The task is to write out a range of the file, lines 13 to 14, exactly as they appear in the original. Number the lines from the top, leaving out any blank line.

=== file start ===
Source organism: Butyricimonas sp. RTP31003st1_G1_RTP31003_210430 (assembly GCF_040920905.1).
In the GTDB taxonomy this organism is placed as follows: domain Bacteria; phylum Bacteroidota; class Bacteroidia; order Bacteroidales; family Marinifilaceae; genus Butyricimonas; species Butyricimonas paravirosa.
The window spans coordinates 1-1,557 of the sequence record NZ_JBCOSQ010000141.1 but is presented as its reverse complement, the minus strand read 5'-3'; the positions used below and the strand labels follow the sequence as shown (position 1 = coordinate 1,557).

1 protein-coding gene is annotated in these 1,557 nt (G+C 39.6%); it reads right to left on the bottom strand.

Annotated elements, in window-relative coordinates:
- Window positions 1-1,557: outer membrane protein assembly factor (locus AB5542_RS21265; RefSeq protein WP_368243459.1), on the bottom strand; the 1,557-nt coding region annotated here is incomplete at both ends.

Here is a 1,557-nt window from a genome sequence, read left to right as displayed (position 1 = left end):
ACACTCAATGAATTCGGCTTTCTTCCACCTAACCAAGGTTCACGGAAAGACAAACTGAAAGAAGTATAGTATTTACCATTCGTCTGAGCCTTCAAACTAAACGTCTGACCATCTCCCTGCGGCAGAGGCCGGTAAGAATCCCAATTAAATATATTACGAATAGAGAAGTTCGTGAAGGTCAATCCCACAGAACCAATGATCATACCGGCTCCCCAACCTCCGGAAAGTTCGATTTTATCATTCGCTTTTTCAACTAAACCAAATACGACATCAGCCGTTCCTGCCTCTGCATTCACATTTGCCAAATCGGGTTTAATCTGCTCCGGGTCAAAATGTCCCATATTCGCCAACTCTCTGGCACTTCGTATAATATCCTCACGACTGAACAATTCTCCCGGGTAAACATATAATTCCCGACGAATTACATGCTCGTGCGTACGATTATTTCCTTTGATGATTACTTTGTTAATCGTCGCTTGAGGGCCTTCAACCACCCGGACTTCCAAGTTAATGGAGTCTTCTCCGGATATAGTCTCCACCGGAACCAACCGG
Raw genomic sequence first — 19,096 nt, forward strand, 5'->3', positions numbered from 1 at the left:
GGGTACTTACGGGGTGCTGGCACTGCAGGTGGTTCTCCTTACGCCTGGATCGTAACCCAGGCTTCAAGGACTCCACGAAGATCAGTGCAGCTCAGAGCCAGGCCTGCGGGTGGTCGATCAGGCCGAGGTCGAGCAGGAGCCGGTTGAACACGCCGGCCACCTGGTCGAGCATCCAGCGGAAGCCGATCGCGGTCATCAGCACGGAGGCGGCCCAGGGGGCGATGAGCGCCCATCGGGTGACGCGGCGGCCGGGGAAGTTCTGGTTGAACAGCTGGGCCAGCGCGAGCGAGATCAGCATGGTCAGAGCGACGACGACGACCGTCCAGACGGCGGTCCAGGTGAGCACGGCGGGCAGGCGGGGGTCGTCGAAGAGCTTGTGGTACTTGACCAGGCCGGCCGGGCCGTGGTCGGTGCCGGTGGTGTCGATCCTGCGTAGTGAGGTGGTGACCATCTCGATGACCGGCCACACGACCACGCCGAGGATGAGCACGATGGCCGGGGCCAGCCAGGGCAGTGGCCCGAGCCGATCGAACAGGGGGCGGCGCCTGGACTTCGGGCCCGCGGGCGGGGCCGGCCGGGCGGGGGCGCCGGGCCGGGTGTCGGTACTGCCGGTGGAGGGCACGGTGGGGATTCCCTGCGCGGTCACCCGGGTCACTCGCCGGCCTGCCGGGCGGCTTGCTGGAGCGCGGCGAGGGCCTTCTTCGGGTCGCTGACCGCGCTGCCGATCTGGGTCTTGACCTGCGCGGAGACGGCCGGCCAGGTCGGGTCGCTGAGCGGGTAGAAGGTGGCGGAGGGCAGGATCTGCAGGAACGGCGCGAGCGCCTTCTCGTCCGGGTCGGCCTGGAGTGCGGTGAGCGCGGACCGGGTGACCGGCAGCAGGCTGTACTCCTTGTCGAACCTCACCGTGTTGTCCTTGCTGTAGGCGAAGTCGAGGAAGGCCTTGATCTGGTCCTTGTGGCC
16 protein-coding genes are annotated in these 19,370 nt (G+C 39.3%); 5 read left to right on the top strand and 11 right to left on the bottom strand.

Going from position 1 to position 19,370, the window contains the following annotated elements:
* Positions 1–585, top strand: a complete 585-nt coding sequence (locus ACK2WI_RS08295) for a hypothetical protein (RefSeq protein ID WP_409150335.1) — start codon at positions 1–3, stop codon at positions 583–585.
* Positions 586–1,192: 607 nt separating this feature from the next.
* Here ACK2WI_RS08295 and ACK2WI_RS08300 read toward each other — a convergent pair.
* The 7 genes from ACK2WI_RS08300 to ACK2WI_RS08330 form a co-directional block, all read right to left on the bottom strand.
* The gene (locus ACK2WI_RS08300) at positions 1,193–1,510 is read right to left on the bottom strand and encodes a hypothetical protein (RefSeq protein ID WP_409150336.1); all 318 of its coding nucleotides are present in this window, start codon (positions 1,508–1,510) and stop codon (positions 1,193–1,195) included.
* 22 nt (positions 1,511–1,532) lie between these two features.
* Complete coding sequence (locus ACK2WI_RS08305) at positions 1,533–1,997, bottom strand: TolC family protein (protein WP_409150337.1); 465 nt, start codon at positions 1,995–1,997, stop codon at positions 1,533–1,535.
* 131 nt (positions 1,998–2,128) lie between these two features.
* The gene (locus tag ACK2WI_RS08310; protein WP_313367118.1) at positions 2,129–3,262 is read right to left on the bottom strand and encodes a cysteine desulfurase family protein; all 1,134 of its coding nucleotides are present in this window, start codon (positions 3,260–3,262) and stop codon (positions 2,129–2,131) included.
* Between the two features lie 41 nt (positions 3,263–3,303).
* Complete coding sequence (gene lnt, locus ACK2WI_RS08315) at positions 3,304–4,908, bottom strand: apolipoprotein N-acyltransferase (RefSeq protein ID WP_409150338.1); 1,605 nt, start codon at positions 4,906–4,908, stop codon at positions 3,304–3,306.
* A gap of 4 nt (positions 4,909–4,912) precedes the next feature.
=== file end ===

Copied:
* Positions 1–585, top strand: a complete 585-nt coding sequence (locus ACK2WI_RS08295) for a hypothetical protein (RefSeq protein ID WP_409150335.1) — start codon at positions 1–3, stop codon at positions 583–585.
* Positions 586–1,192: 607 nt separating this feature from the next.